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TitleIntroduction to Engineering Mechanics
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Total Pages491
Table of Contents
                            Cover
Title Page
Copyright
Contents
Preface
About the Authors
1 Introduction
	1.1 A Motivating Example: Remodeling an Underwater Structure
	1.2 Newton’s Laws: The First Principles of Mechanics
	1.3 Equilibrium
	1.4 Definition of a Continuum
	1.5 Mathematical Basics: Scalars and Vectors
	1.6 Problem Solving
	1.7 Examples
		Example 1.1
		Example 1.2
	1.8 Problems
	Notes
2 Strain and Stress in One Dimension
	2.1 Kinematics: Strain
		2.1.1 Normal Strain
		2.1.2 Shear Strain
		2.1.3 Measurement of Strain
	2.2 The Method of Sections and Stress
		2.2.1 Normal Stresses
		2.2.2 Shear Stresses
	2.3 Stress–Strain Relationships
	2.4 Equilibrium
	2.5 Stress in Axially Loaded Bars
	2.6 Deformation of Axially Loaded Bars
	2.7 Equilibrium of an Axially Loaded Bar
	2.8 Indeterminate Bars
		2.8.1 Force (Flexibility) Method
		2.8.2 Displacement (Stiffness) Method
	2.9 Thermal Effects
	2.10 Saint-Venant’s Principle and Stress Concentrations
	2.11 Strain Energy in One Dimension
	2.12 A Road Map for Strength of Materials
	2.13 Examples
		Example 2.1
		Example 2.2
		Example 2.3
		Example 2.4
		Example 2.5
		Example 2.6
		Example 2.7
		Example 2.8
		Example 2.9
	2.14 Problems
	Case Study 1: Collapse of the Kansas City Hyatt Regency Walkways
		Problems
	Notes
3 Strain and Stress in Higher Dimensions
	3.1 Poisson’s Ratio
	3.2 The Strain Tensor
	3.3 Strain as Relative Displacement
	3.4 The Stress Tensor
	3.5 Generalized Hooke’s Law
	3.6 Limiting Behavior
	3.7 Properties of Engineering Materials
		Ferrous Metals
		Nonferrous Metals
		Nonmetals
	3.8 Equilibrium
		3.8.1 Equilibrium Equations
		3.8.2 The Two-Dimensional State of Plane Stress
		3.8.3 The Two-Dimensional State of Plane Strain
	3.9 Formulating Two-Dimensional Elasticity Problems
		3.9.1 Equilibrium Expressed in Terms of Displacements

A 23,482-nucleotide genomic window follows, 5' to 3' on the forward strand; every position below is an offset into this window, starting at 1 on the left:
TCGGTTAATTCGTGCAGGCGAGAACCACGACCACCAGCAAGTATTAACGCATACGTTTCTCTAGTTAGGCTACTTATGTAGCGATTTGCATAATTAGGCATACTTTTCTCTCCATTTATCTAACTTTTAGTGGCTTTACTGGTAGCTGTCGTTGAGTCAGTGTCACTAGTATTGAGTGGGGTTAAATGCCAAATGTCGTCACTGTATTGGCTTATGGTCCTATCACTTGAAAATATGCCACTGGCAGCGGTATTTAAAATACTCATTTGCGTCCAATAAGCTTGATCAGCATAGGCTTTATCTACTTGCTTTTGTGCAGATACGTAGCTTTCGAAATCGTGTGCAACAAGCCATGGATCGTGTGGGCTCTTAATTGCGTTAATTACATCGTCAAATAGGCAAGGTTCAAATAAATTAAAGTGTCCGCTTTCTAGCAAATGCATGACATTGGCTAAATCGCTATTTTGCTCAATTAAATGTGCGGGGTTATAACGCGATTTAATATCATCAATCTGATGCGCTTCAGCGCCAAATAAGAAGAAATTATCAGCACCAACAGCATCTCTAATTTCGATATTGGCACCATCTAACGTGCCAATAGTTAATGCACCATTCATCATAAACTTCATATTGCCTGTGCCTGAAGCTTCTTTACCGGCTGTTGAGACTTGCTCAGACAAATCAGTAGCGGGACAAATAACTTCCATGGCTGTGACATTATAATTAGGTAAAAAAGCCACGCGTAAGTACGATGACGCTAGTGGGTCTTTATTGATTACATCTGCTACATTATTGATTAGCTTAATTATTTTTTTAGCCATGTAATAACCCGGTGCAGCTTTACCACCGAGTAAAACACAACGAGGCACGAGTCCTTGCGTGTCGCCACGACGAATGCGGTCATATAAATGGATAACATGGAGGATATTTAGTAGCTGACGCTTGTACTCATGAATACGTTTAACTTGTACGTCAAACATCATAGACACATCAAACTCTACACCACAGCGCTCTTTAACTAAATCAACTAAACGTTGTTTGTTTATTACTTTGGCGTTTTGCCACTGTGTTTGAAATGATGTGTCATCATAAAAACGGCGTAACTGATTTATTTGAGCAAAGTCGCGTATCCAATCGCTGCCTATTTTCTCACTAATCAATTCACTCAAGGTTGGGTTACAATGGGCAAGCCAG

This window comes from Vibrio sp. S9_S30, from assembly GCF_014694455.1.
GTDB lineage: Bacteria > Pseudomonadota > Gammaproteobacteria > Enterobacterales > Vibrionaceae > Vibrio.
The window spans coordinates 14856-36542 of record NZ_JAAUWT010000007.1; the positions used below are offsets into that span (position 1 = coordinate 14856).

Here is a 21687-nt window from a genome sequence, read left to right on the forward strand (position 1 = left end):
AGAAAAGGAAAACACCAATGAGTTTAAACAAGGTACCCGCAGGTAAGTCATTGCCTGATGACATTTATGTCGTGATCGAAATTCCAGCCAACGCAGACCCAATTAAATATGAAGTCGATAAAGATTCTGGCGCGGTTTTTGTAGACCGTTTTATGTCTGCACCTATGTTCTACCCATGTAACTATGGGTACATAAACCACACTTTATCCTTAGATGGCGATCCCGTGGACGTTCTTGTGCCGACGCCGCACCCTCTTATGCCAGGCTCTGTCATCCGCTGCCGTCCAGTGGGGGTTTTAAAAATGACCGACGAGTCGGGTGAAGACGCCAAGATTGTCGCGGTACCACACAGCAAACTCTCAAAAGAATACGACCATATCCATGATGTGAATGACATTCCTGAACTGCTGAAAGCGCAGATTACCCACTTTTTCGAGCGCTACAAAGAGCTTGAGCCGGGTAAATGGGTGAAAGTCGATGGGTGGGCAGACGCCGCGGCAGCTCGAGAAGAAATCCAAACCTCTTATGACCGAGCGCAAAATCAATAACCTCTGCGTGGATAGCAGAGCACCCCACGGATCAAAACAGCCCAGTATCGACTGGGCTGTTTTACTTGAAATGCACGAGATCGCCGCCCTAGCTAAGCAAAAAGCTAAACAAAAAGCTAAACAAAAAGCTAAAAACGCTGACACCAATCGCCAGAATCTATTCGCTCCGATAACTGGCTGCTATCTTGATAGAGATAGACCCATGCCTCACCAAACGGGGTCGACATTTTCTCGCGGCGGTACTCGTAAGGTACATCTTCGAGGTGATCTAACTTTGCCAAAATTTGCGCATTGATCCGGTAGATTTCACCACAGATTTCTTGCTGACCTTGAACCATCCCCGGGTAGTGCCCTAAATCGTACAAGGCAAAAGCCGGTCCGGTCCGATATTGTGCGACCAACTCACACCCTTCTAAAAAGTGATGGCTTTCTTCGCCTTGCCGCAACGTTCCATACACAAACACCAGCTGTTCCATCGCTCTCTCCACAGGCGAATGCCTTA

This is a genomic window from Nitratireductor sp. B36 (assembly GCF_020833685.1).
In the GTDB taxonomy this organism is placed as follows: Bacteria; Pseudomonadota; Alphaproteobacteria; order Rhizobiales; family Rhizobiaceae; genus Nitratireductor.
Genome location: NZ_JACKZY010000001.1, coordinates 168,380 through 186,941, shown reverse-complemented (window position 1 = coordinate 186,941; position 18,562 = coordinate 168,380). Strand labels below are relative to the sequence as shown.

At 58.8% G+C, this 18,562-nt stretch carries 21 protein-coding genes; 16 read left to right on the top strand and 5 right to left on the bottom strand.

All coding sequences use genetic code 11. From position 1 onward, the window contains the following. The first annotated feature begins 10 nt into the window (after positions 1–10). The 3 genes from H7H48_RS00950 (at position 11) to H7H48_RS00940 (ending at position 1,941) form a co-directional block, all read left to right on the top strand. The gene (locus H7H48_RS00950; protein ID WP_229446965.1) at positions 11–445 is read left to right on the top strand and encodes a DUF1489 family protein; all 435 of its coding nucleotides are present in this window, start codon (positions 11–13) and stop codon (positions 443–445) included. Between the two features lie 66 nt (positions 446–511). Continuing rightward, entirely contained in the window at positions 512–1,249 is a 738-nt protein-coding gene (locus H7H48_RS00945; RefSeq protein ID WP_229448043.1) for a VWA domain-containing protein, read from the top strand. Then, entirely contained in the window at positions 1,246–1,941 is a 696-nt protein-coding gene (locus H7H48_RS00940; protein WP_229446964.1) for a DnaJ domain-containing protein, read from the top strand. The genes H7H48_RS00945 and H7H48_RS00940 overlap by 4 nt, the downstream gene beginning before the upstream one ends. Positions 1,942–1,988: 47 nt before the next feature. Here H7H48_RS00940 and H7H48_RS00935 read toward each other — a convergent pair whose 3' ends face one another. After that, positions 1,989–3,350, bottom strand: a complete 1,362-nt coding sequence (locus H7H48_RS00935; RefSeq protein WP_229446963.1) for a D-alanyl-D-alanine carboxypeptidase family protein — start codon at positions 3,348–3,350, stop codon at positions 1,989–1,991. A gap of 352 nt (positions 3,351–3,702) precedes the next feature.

3.9.2 Compatibility Expressed in Terms of Stress Functions
		3.9.3 Some Remaining Pieces of the Puzzle of General Formulations
	3.10 Examples
		Example 3.1
		Example 3.2
	3.11 Problems
	Notes
4 Applying Strain and Stress in Multiple Dimensions
	4.1 Torsion
		4.1.1 Method of Sections
		4.1.2 Torsional Shear Stress: Angle of Twist and the Torsion Formula
		4.1.3 Stress Concentrations
		4.1.4 Transmission of Power by a Shaft
		4.1.5 Statically Indeterminate Problems
		4.1.6 Torsion of Inelastic Circular Members
		4.1.7 Torsion of Solid Noncircular Members
		4.1.8 Torsion of Thin- Walled Tubes
	4.2 Pressure Vessels
	4.3 Transformation of Stress and Strain
		4.3.1 Transformation of Plane Stress
		4.3.2 Principal and Maximum Stresses
		4.3.3 Mohr’s Circle for Plane Stress
		4.3.4 Transformation of Plane Strain
		4.3.5 Three-Dimensional State of Stress
	4.4 Failure Prediction Criteria
		4.4.1 Failure Criteria for Brittle Materials
		4.4.2 Yield Criteria for Ductile Materials
	4.5 Examples
		Example 4.1
		Example 4.2
		Example 4.3
		Example 4.4
		Example 4.5
		Example 4.6
		Example 4.7
		Example 4.8
		Example 4.9
		Example 4.10
		Example 4.11
	4.6 Problems
	Case Study 2: Pressure Vessel Safety
		Why Are Pressure Vessels Spheres and Cylinders?
		Why Do Pressure Vessels Fail?
		Problems
	Notes
5 Beams
	5.1 Calculation of Reactions
	5.2 Method of Sections: Axial Force, Shear, Bending Moment
		Axial Force in Beams
		Shear in Beams
		Bending Moment in Beams
	5.3 Shear and Bending Moment Diagrams
		Rules and Regulations for Shear and Bending Moment Diagrams
	5.4 Integration Methods for Shear and Bending Moment
	5.5 Normal Stresses in Beams
	5.6 Shear Stresses in Beams
	5.7 Examples
		Example 5.1
		Example 5.2
		Example 5.3
		Example 5.4
		Example 5.5
		Example 5.6
	5.8 Problems
	Case Study 3: Physiological Levers and Repairs
		The Forearm Is Connected to the Elbow Joint
		Fixing an Intertrochanteric Fracture
		Problems
	Notes
6 Beam Deflections
	6.1 Governing Equation
	6.2 Boundary Conditions